This hormone is not only a precursor to other hormones as was once thought; it has also shown to have very important effects at the central nervous system level.
Neurosteroids such as Pregnenolone, DHEA, etc.
have a modulating effect on neural excitability and synaptic plasticity. They also have many other functions associated with neuroprotection, stress response, mood regulation and cognitive performance.
Dr. Alfonso Galán González – Neolife Medical Team
In the brain, pregnenolone and its derivatives, including dehydroepiandrosterone (DHEA), perform very important functions.
Pregnenolone had been considered an inactive steroid with no biological function other than to serve as a precursor to other steroid hormones. Its anti-inflammatory and anti-fatigue properties have been known since the 1930s (1).
Pregnenolone is synthesized from cholesterol in tissues such as the adrenal gland, gonads, and placenta. It is also synthesized in the central and peripheral nervous system as a neurosteroid, mainly in glial cells and neurons (2).
In the brain, pregnenolone and its derivatives, including dehydroepiandrosterone (DHEA), widely commented on in other entries of this Blog, perform very important functions, which we explain in detail below:
Anxiety and Depression:
Pregnenolone has antidepressant and anxiolytics effects (3). It has also been shown that patients taking Diazepam have seen reduced sedative effects while maintaining the anxiolytic effect. It improves depressive symptoms in patients with bipolar disorder (4).
Memory and cognitive function:
In animal experimentation models improved learning and memory with effects on neural plasticity (5) have been shown. It has also shown promising effects for mitigating memory loss and even some structural changes in Alzheimer’s disease (6,7).
Administration of pregnenolone has been shown to reduce the formation of gliosis (scars) following traumatic brain injury (8), amyloid protein neural toxicity and regulate myelin synthesis and repair in the CNS and peripheral nervous system (9). In addition, it protects nerve tissue from further damage following medullary injury and helps in the recovery of motor function (10).
The role of neurosteroids in the transmission of pain signal and pain modulation is well known. It controls the integration of pain signals and their transmission to the brain (11).
Functions related to drug dependence:
Studies show that it may have potential as a therapy to reduce alcohol intake in individuals who abuse it. Recently it has also been shown to reduce some of the effects associated with cannabis use and decrease the motivation to continue using it (12).
Administration of pregnenolone has been shown to alleviate certain symptoms of schizophrenia (13).
From the above it is clear that pregnenolone can be a very powerful weapon in the therapeutic arsenal of Neolife professionals to improve cognitive function, mood and offer neuroprotection to our patients.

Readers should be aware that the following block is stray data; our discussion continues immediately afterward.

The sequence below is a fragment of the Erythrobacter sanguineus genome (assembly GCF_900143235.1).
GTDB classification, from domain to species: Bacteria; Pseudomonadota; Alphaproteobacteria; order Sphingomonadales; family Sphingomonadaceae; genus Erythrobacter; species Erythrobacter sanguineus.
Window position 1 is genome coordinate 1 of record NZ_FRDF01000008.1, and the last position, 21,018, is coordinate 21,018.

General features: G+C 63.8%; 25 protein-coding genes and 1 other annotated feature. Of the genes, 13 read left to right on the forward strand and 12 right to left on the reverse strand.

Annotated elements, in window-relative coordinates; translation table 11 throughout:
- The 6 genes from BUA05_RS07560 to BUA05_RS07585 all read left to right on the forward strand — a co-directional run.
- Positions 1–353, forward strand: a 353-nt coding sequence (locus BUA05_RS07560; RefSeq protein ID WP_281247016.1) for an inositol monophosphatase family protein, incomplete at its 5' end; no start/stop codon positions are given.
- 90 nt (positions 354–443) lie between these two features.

(1) Henderson, E., Weinberg, M., and Wright, W. A. (1950) Pregnenolone. J. Clin. Endocrinol. Metab. 10, 455–474
(2) Agís-Balboa, R. C., Pinna, G., Zhubi, A., Maloku, E., Veldic, M., Costa, E., and Guidotti, A. (2006) Characterization of brain neurons that express enzymes mediating neurosteroid biosynthesis. Proc. Natl. Acad. Sci. U.S.A. 103, 14602–14607
(3) D.S. Reddy, S.K. Kulkarni, Proconvulsant effects of neurosteroids pregnenolone sulfate and dehydroepiandrosterone sulfate in mice, Eur. J. Pharmacol., 345 (1998) 55-59.
(4) E.S. Brown, J. Park, C.E. Marx, L.S. Hynan, C. Gardner, D. Davila, A. Nakamura, P. Sunderajan, A. Lo, T. Holmes, A randomized, double-blind, placebo-controlled trial of pregnenolone for bipolar depression, Neuropsychopharmacology, 39 (2014) 2867-2873.
(5) Vallée, M., Mayo, W., and Le Moal, M. (2001) Role of pregnenolone, dehydroepiandrosterone and their sulfate esters on learning and memory in cognitive aging. Brain Res. Rev. 37, 301–312
(6) Yanase T, Fukahori M, Taniguchi S. Serum dehydroepiandrosterone (DHEA) and DHEA-sulfate (DHEA-S) in Alzheimer’s disease and in cerebrovascular dementia. Endocr J 1996;43:119–123.
(7) Vallee M, Mayo W, Le Moal M. Role of pregnenolone, dehydroepiandrosterone and their sulfate esters on learning and memory in cognitive aging. Brain Res Brain Res Rev. 2001 Nov;37(1-3):301-12.
(8) E. Leonelli, M. Ballabio, A. Consoli, I. Roglio, V. Magnaghi, R.C Melcangi, Neuroactive steroids: A therapeutic approach to maintain peripheral nerve integrity during neurodegenerative events, J. Mol. Neurosci., 28 (2006) 65-76.
(9) C. Patte-Mensah, A.G. Mensah-Nyagan, Peripheral neuropathy and neurosteroid formation in the central nervous system. Brain Res. Rev., 57 (2008) 454-459.
(10) L. Guth, Z. Zhang, E. Roberts, Key role for pregnenolone in combination therapy promotes recovery after spinal cord injury. Proc.Natl. Acad. Sci. U.S.A., 91 (1994) 12308- 12312.
(11) M.J. Millan, Descending control of pain, Prog. Neurobiol., 66 (2002) 355-474.
(12) V. Mendizábal, A. Zimmer, R. Maldonado, Involvement of kappa/dynorphin system in WIN 55,212-2 self-administration in mice, Neuropsychopharmacology 31 (2006) 1957-1966.
(13) C.E. Marx, J. Lee, M. Subramaniam, A. Rapisarda, D.C.T. Bautista, E. Chan, J.D. Kilts, R.W. Buchanan, E. Pui Wai, S. Verma, K. Sim, J. Hariram, R. Jacob, R.S.E. Keefe, S. Ann Chong, Proof-of-concept randomized controlled trial of pregnenolone in schizophrenia, Psychopharmacology, 231 (2014) 3647-3662.